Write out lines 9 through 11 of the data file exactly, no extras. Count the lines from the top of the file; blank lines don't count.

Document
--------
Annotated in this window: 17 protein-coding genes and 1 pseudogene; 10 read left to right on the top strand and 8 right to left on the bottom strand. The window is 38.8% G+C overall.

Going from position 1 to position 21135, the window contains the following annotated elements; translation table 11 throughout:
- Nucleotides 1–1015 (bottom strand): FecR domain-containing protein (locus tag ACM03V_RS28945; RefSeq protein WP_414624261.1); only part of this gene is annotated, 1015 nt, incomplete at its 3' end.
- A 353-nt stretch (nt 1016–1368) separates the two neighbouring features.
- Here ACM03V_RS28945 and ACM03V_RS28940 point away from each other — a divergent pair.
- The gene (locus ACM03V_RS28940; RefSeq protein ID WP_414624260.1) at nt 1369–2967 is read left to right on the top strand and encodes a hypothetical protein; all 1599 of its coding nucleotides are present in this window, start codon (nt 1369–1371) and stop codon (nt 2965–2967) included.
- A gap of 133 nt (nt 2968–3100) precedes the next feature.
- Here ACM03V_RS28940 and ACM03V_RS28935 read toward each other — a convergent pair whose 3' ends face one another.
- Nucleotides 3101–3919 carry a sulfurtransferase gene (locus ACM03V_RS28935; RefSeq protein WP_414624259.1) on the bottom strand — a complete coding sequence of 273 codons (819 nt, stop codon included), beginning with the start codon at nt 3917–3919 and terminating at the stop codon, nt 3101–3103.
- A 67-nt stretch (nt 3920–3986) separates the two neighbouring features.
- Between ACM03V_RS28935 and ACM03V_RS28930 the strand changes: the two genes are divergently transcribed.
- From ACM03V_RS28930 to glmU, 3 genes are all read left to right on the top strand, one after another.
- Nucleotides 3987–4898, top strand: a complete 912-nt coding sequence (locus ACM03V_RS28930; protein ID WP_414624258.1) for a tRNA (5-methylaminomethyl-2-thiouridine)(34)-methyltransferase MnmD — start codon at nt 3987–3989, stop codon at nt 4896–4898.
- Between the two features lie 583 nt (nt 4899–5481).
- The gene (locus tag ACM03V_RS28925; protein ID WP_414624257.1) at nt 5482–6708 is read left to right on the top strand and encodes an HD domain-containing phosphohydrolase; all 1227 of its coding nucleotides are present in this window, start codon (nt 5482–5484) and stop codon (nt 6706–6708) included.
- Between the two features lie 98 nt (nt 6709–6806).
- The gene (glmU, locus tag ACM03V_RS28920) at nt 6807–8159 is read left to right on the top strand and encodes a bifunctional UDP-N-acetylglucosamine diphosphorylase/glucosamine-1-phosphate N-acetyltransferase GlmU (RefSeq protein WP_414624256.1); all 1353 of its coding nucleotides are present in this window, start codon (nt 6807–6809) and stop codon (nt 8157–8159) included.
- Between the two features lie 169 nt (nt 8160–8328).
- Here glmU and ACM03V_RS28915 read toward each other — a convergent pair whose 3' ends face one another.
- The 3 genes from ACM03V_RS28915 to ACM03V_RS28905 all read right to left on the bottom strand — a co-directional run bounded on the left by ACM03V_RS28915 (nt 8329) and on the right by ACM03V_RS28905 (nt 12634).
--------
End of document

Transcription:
- Nucleotides 3101–3919 carry a sulfurtransferase gene (locus ACM03V_RS28935; RefSeq protein WP_414624259.1) on the bottom strand — a complete coding sequence of 273 codons (819 nt, stop codon included), beginning with the start codon at nt 3917–3919 and terminating at the stop codon, nt 3101–3103.
- A 67-nt stretch (nt 3920–3986) separates the two neighbouring features.
- Between ACM03V_RS28935 and ACM03V_RS28930 the strand changes: the two genes are divergently transcribed.